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Who Controls The Price Of Diamonds?

Who Controls The Price Of Diamonds?

Everybody, at one point or another, wondered why diamonds are worth so much? What is it about them that makes people throw money around in such amounts?

After all, a little research will tell you that diamonds are basically just plain old shiny rocks – so what’s the deal? Well, it’s complicated. The price of diamonds depends on a lot of factors, some natural, some man-made. But don’t worry, we’ll explain how it all works. 

No matter if you’re planning on getting your significant other a nice diamond ring or necklace, or if you’re planning on getting into the diamonds trade – we got you covered. You really don’t have to be an expert to figure this stuff out! 

If you’re the one who’s buying, you surely want to know – why the heck are they so expensive? So how about we shine a light on this glamorous and mysterious subject – who controls the price of diamonds? 

Who Controls The Price Of Diamonds?

Diamonds were not always in every expensive accessory that you see on royals and rich folks. Far from it, actually. If you go back in time, you would have had a difficult time finding young men buying a diamond ring for their potential fiances. They were sometimes handed down from generation to generation within royal families, and that was pretty much it.

Not that they were rare or even expensive to make, they just weren’t popular! So what happened?

Well, the De Beers Corporation happened! Cecil Rhodes founded the company back in 1888, and for a long time, it was considered that they had a worldwide monopoly on their hands.

Since then, things have changed, but the De Beers group still controls about 29% of the world’s rough diamond trade and production! That seems like a lot, but at one point, they controlled up to 90%!

So why are we mentioning them? Do they still have an important role in the whole operation? Well, they kind of do, yes. See, diamonds hold such an immense value because of a marketing campaign that this corporation ran throughout the 20th century. 

Remember how we said that diamonds really weren’t a thing before the 1800s? Well, this marketing campaign got the whole world to start buying diamond engagement rings, necklaces, and earrings. Heck, they managed to get the richest people in the world to spend all they had just to have beautiful diamonds on display in their house!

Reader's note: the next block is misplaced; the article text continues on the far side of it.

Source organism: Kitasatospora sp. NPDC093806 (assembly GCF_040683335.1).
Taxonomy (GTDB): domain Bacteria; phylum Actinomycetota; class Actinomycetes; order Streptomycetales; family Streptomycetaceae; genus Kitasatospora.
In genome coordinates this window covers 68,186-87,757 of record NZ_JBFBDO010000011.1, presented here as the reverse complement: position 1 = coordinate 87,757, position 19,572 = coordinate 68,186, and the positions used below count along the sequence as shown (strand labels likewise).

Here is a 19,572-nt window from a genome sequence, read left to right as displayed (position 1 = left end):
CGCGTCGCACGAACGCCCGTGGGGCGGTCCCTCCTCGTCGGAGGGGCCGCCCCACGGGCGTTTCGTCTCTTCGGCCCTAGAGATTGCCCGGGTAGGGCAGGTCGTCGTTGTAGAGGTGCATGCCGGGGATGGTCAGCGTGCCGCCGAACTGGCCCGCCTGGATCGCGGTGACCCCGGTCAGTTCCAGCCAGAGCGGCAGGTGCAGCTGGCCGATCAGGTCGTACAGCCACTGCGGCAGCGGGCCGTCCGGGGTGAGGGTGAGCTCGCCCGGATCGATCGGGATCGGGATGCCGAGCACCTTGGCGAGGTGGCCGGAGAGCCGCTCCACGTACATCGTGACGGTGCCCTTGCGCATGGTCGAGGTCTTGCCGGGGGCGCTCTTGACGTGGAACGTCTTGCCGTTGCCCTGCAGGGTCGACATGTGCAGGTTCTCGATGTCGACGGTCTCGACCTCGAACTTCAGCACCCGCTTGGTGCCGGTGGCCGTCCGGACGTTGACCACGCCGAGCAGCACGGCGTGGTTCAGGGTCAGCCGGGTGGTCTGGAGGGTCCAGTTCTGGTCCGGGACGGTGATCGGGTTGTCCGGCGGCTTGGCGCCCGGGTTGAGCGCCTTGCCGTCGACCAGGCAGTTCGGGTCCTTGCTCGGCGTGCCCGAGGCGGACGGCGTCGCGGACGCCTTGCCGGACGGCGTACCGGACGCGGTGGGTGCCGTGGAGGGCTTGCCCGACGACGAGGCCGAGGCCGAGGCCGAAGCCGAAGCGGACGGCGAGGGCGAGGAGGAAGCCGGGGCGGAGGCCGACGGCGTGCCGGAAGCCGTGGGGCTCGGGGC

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Are Diamonds Really That Rare?

Alright, let’s take a step back. What is it about diamonds that makes them so valuable? Are they a rarity in the world? Are they hard to find or make? Well, there are a couple of questions there, so let’s cover as much as we can!

Let’s cover the “how rare are they” part first.

Diamonds are pretty far from rare. The reality is that the process by which they’re made is pretty simple and even common in nature. With that said, certain types of diamonds are pretty hard to find. 

While mining, people can usually find many smaller diamonds, ofter with imperfections and in various colors. There are certain criteria that diamonds need to meet to be considered valuable. Sure, the price generally is higher than some feel it should be, but it doesn’t mean that some diamonds shouldn’t be worth a lot!

But as far as how diamonds are formed in nature, there’s really nothing to it. They are a result of carbon getting exposed to a great deal of heat and pressure. The process is so simple, in fact, that we managed to figure out how to make them in laboratory conditions!

Diamonds are the hardest material in the world; we all know that. Most of them formed over 3 million years ago underneath the earth’s crust, which is why we’re now mining for them. Because the process of turning carbon into diamonds is so simple, there are a lot of them to be found underground. And a lot of them are used for industrial purposes rather than for commercial selling.

To cut a diamond into the desired shape that we all come to know and love, they need to be as close to those shapes as possible. Let’s say you find a diamond that managed to form into a long, stick-like figure – you really can’t turn that into one big beautiful diamond!